The Nevada Transportation Department will develop a state highway in Northern Nevada a year ahead of schedule to provide better access to the industrial park where the $5 billion Tesla battery Gigafactory will be built.
The State Transportation Board on Monday unanimously approved a $70 million design-build project for State Highway 439, also known as USA Parkway east of Reno in Storey and Lyon counties.
Board members stressed that moving the project up on the priority list would have no effect on funding for highway projects in Southern Nevada. As if to emphasize that point, board members from Southern Nevada made the motion and seconded it for board action.
Developing the USA Parkway has been in the department’s plans since 2011, well before the Tesla Motor Co. considered building its lithium ion battery plant in Nevada. However, the state wants to expedite the project to provide access to construction workers as soon as possible.
USA Parkway already consists of 5.4 miles of four-lane highway south from Interstate 80. The parkway extension would add 21 miles to U.S. Highway 50 to provide access from Lyon County, which has had one of the highest unemployment rates in the country.
Extending USA Parkway to U.S. 50 will give better access to workers as well as employees of the 110 companies in the 107,000-acre industrial park who live in Yerington, Dayton, Stagecoach and Carson City. Currently, workers from those locations must access the area from I-80, either through Fernley on U.S. Highways 50A and 95A or through Reno via Interstate 580.
Board members characterized the project as an economic development effort. The $70 million project, which includes some improvements to the existing highway and to portions of U.S. 50, and would be paid for with state highway funds over two fiscal years.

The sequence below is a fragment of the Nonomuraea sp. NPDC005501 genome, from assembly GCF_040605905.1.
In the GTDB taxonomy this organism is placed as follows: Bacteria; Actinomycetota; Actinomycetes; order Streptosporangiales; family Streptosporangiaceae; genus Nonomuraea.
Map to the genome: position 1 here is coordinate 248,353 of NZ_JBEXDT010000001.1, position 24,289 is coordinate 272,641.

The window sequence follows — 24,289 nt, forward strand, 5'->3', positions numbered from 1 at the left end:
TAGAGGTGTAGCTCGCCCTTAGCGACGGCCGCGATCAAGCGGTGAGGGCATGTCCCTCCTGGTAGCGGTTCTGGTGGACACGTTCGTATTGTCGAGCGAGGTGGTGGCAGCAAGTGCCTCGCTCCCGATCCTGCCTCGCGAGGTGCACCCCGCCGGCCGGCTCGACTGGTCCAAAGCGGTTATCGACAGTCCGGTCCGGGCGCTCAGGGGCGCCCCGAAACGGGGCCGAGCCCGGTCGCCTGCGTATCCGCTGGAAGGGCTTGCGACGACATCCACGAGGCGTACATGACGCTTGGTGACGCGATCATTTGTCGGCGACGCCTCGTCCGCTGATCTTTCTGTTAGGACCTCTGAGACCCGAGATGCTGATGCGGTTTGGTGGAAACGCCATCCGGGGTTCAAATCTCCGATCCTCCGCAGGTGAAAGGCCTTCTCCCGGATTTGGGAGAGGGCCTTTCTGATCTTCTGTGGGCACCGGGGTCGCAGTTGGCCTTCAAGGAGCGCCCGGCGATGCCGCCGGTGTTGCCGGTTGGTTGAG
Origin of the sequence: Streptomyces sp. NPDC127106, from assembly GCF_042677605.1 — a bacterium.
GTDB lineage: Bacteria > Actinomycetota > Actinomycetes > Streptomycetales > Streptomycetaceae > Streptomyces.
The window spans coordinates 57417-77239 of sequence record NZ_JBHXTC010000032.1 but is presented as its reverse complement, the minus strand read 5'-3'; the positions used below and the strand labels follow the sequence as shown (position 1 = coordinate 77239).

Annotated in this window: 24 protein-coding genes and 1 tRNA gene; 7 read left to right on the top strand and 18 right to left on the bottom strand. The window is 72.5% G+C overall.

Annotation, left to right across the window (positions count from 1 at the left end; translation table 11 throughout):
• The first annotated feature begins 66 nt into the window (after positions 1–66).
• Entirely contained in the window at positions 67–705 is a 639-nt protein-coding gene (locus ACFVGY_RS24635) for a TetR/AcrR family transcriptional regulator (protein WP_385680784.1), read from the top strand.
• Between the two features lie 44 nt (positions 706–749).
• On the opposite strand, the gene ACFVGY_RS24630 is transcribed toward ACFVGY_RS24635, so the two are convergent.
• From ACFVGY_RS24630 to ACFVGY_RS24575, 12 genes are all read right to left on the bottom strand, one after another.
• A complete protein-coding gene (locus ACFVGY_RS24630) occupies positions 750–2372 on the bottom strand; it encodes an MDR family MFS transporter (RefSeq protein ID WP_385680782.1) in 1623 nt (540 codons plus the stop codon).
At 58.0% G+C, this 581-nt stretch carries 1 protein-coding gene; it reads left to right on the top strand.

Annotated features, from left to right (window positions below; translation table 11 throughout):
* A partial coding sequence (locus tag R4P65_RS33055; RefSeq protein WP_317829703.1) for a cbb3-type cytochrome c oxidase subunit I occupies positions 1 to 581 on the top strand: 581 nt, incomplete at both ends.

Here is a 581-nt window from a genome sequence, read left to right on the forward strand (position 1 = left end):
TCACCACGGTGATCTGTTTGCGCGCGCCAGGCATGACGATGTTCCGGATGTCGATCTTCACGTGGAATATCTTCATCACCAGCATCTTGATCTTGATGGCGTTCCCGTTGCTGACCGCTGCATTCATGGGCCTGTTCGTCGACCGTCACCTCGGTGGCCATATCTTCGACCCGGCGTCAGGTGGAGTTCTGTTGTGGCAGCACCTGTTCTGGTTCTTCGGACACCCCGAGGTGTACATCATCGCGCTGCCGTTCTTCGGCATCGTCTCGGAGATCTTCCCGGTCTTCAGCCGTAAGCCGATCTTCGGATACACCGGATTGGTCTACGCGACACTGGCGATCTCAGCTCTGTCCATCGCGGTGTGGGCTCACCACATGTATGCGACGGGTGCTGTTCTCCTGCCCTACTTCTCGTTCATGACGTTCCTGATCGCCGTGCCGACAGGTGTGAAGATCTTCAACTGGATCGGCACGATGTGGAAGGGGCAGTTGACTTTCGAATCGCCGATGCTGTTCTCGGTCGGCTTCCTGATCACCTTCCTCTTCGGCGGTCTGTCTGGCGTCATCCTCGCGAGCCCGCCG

A portion of the funding would come from highway repaving and rehabilitation projects in Northern Nevada to be delayed a year.
Environmental impact studies on alternate routes began three years ago and will be reviewed for final approval in coming weeks. A decision document giving environmental approval is expected by year’s end. The state hopes to complete work by the end of 2017.
John Terry, assistant director of engineering, said the project has one of the highest benefit-to-cost ratios of any highway program in the state at 9-to-1, mostly because of the economic development benefits.
Board member Tom Skancke, president and CEO of the Las Vegas Global Economic Alliance, said his office has received 18 inquiries from companies considering locating in Southern Nevada since Tesla announced plans to build the Gigafactory in the state.
In other business, the board received two briefings on projects important to Southern Nevada.
Project Neon, the planned expansion and redesign of the Spaghetti Bowl interchange of Interstate 15 and U.S. Highway 95, is about one month ahead of schedule and requests for qualifications from prospective bidders are due Nov. 20.
An update on the project is expected to be delivered to the state’s Interim Finance Committee on Nov. 22 and construction is still expected to begin in 2016.
About $12 million in right-of-way payments already have been made for property along the project’s periphery.
The board also was briefed about an Oct. 21 public meeting in Boulder City to explain a report on the presence of naturally occurring asbestos on the construction route of the planned Interstate 11 Boulder City bypass. That meeting will include explanation of how workers will mitigate the effects of working in construction zones where asbestos has been found.
The meeting, at the Elaine K. Smith Center in Boulder City, will be conducted from 4-7 p.m., with a formal presentation at 5:30 p.m.
Contact reporter Richard N. Velotta at firstname.lastname@example.org or 702-477-3893. Follow @RickVelotta on Twitter.